Is it normal to have pain in yoga?

Is it Normal To Have Pain In Yoga?While some hold the belief of “No pain no gain”, when experiencing discomfort, it is important for yogis to be able to differentiate between the good and bad pain. Good pain includes the feeling of tightness while stretching and muscle soreness which usually presents 24 to 72 hours after practising yoga. Good pain is usually short-lived and will gradually disappear. On the other hand, bad pain includes sharp pain or a feeling of numbness. It may indicate an underlying injury, for instance, muscles strain, ligaments sprain or other structural damage. A bad pain signals you to stop putting yourself in danger. However, it does not means that you need to stop practising yoga at all. Read more

To CrossFit or not to CrossFit?

That is the question that regularly pops up during our Physiotherapy sessions from clients.

CrossFit (CF) is a workout methodology created by former gymnast Greg Glassman in 2001. It consists of a variety of exercises such as Olympic-like lifts, cardio training and multi-joint movements (like box jumps, pull-ups and jumping rope). This method of training and community has exploded worldwide over the last ten years and definitely in the last 5 in Singapore. This can be reflected by the amounts of CF ‘boxes’ which have propped up in Singapore and a number of people we encounter in the clinic who are now doing CF. Read more

Calf Strains

The soleus and gastrocnemius muscles make up the calf complex or ‘baby cow’ as it’s sometimes called. Calf strains are quite a common injury that we see in the clinic. These can occur during sprinting (such as running after a loose ball in soccer), during a strong push or drive movement (such as scrumming in Rugby), and also due to jumping and landing (such as in netball or basketball). Small grade 1 strains take 10-21 days to settle down, grade 2 injuries about 3-5 weeks and bigger grade 3 with muscle retraction (common) can take closer to 8 weeks to recover.

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Calf strengthening – 5 good reasons why ?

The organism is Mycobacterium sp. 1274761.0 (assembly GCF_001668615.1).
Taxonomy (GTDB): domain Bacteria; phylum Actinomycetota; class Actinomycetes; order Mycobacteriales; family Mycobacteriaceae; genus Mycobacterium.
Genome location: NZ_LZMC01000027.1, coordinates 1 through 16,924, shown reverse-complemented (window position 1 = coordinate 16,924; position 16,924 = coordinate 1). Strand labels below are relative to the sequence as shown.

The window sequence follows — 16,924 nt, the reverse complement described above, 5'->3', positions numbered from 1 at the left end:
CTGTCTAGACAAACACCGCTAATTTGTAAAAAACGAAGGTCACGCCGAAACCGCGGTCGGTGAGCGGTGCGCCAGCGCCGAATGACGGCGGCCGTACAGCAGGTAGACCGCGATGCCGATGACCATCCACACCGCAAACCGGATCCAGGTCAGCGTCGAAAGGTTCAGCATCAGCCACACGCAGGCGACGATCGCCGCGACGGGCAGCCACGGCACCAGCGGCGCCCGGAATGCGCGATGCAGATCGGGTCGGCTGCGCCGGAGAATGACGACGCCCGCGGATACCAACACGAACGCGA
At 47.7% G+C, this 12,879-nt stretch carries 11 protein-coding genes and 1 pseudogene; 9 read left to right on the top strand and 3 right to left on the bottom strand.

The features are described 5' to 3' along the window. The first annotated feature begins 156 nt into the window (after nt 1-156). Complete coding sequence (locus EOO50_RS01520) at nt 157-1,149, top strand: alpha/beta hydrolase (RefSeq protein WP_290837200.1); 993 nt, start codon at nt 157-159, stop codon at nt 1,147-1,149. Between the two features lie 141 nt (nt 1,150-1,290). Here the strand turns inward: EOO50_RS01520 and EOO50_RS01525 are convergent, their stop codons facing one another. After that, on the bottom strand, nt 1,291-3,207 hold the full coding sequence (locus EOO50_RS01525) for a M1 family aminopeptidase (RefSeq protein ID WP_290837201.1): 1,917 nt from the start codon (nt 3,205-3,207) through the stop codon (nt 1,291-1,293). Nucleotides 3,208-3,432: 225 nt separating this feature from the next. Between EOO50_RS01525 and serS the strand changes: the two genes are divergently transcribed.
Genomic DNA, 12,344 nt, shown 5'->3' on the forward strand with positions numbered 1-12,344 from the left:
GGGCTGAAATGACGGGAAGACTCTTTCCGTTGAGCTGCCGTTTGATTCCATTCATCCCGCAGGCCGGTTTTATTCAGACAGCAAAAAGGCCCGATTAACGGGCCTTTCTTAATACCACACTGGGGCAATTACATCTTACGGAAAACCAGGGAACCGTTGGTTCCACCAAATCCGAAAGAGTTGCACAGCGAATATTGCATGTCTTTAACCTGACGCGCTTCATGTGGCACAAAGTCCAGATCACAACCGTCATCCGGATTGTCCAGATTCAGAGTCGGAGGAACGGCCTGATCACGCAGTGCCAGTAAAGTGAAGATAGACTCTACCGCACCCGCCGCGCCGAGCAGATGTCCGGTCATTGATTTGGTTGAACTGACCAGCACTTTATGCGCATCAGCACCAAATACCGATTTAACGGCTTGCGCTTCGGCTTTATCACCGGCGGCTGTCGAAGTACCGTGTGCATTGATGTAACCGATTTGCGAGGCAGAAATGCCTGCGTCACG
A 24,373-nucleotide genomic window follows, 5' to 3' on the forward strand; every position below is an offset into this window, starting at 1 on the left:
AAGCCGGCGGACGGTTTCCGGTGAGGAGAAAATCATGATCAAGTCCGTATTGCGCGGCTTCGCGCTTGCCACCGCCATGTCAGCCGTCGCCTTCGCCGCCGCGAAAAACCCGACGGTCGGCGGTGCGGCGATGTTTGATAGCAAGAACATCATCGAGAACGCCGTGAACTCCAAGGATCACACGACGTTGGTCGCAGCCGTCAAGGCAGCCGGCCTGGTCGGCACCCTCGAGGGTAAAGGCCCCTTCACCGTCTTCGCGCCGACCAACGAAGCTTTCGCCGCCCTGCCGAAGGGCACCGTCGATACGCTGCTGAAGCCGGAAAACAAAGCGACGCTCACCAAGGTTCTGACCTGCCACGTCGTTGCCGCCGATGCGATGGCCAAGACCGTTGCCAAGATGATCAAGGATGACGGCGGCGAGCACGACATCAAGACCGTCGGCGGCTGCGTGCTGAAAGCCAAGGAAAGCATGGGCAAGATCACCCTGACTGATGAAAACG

shutterstock_328172750Calf strengthening is not only a common denominator in alot of lower limb rehabilitation programs, but also plays an important role in lower limb biomechanics, as well as a key aspect of injury prevention.

Here are five good reasons why calf strengthening is important.

  1. The calf helps with shock absorption on landing, in both running and jumping sports.
  2. The calf plays a role in forward and vertical propulsion with running and jumping sports respectively, hence strengthening will assist with power and performance.
  3. Calf strengthening is an important component of injury rehabilitation for a number of injuries directly related to the calf such as achilles tendon issues, calf muscle tears, or ankle sprains.
  4. Calf strengthening plays a major role in lower limb biomechanics, and is a common exercise when doing rehabilitation for knee, hip and lower back injuries. Increasing strength in the calf can assist in offloading the injured area.
  5. Calf strengthening helps to prevent achilles tendon issues and calf muscle tears, where fatigue and lack of strength may be a contributing factor to injury.

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Pilates or Yoga – which one would be best for my injury recovery?

singapore-physio-pilatesAs physios it is common to get asked by clients what the difference is between pilates and yoga and would either be of benefit or detrimental to their injury and rehabilitation. With the popularity of both yoga and pilates in today’s society, people often want to know what the difference is?

Yoga involves a series of poses that create a stretch for your muscles and joints, and may either be sustained stretches or more flowing in nature between poses, creating more of a dynamic stretch. Read more

Are your calves tightening up from running ?

shutterstock_110888123Do you find your calves always stiffen/tighten with running? Let’s take a look at some potential reasons behind why the calf muscles get stressed.

1) Overload of the muscle due to inadequate muscle strength and power in the lower limbs.

Decreased lower limb strength can lead to the overload of the calf during the push-off phase of running. Our gluteal and quadriceps muscles play an important role in propelling ourselves forward. Without strength and endurance in these muscles, the calf muscle can become the sole driver of propulsion, hence can become fatigued and tired. Consideration also needs to be given to the calf itself in terms of strength and endurance, to handle the load placed upon it in running.

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